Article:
Sustainable management is central to the Norwegian fishing industry, and includes biological, social and economic sustainability. Biological sustainability means that marine resources, such as fish stocks, must be utilized in a way that allows them to continue fishing into the future. This is managed by means of quotas to avoid overfishing, and these are based on stock surveys that are done every year. Social sustainability is about the distribution of resources between different actors, such as the coastal and ocean-going fleets, or between different regions along the coast. Economic sustainability means that fishing is economically profitable, so that fishermen earn enough to live, and that the nation of Norway earns from exporting seafood

Advice and recommendations from ICES form the main basis for setting fishing quotas. Researchers from the member countries prepare the various councils in groups and advisory committees. After ICES has come up with its quota recommendations, it starts negotiations between Norway and other states. When the international negotiations are completed, start the national regulatory processing process. The Directorate of Fisheries makes proposals to the national
the regulation.

Norway is a member of five regional fisheries management organizations (RFMOs). These are the Northeast Atlantic Fisheries Commission (NEAFC) and the Northwest Atlantic the Fisheries Organization (NAFO). Norway is also a member of the Southeast Atlantic Fisheries Organization (SEAFO), the International Commission for the Conservation of Atlantic Tuna (ICCAT) and the Convention of the Conservation of Antarctic Living Marine Resources (CCAMLR).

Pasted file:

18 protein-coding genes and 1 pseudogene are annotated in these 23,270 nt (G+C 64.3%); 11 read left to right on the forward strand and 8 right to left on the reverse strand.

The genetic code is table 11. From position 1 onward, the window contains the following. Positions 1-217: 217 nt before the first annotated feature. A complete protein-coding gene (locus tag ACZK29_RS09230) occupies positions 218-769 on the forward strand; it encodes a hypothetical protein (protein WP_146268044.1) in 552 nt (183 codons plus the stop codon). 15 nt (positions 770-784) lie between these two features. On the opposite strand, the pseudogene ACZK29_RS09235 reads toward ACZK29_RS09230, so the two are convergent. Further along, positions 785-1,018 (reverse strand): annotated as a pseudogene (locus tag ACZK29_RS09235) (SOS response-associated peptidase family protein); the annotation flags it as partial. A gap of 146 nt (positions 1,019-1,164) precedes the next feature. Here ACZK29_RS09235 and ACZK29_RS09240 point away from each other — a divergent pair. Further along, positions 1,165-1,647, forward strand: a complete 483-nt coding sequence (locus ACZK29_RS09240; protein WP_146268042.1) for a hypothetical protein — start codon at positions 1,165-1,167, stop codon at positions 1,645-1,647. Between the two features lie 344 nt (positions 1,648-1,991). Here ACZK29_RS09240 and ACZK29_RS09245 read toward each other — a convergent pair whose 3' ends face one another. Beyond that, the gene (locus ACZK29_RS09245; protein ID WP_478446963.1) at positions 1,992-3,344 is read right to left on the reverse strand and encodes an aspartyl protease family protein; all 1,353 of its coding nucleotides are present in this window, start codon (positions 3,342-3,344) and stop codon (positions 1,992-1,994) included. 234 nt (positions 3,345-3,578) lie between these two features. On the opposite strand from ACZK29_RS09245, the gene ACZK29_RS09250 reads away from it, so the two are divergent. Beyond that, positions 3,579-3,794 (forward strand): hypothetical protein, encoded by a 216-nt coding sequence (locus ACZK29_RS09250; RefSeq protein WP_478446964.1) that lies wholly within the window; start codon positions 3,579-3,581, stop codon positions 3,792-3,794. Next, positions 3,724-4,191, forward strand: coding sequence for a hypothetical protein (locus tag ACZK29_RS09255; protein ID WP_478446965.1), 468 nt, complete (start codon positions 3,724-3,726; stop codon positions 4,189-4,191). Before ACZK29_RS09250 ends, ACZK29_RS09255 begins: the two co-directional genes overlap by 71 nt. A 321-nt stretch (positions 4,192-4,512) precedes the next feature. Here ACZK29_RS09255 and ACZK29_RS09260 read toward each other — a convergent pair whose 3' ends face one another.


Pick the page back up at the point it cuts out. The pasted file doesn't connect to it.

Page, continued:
We depend on sustainable management of marine natural resources and maintenance of clean and productive marine areas. In our main operating area, more than 90% of all Norwegian wild fish landed annually are certified as sustainable according to MSC-certified sustainable fisheries. Main catch species for Lerøy Havfisk is cod, haddoch, saith and shrimp mainly caught in the North Sea, Norwegian Sea and Barents Sea



Research and advice from the Institute of Marine Research in Bergen and the International Council for the Exploration of the Sea (ICES) shall help ensure that future generations are able to harvest the major assets in the sea and along the coast.

One of the vessels owned by our subsidiary Lerøy Havfisk is part of the Institute of Marine Research's reference fleet. As such, we play a part in collecting a significant amount of biological data utilised in the research into fish stocks. Norway enters into negotiations with other countries when total fishing quotas are to be established. The final decisions regarding the total quotas for fishing different species are made on the basis of stock assessments and advice on quotas from ICES.

More than 90% of the fish resources harvested by Norway are managed in cooperation with other countries. The national quotas in Norway are discussed by the various stakeholders during regulation meetings, for which the Norwegian Directorate of Fisheries is responsible. These regulation meetings are held twice a year.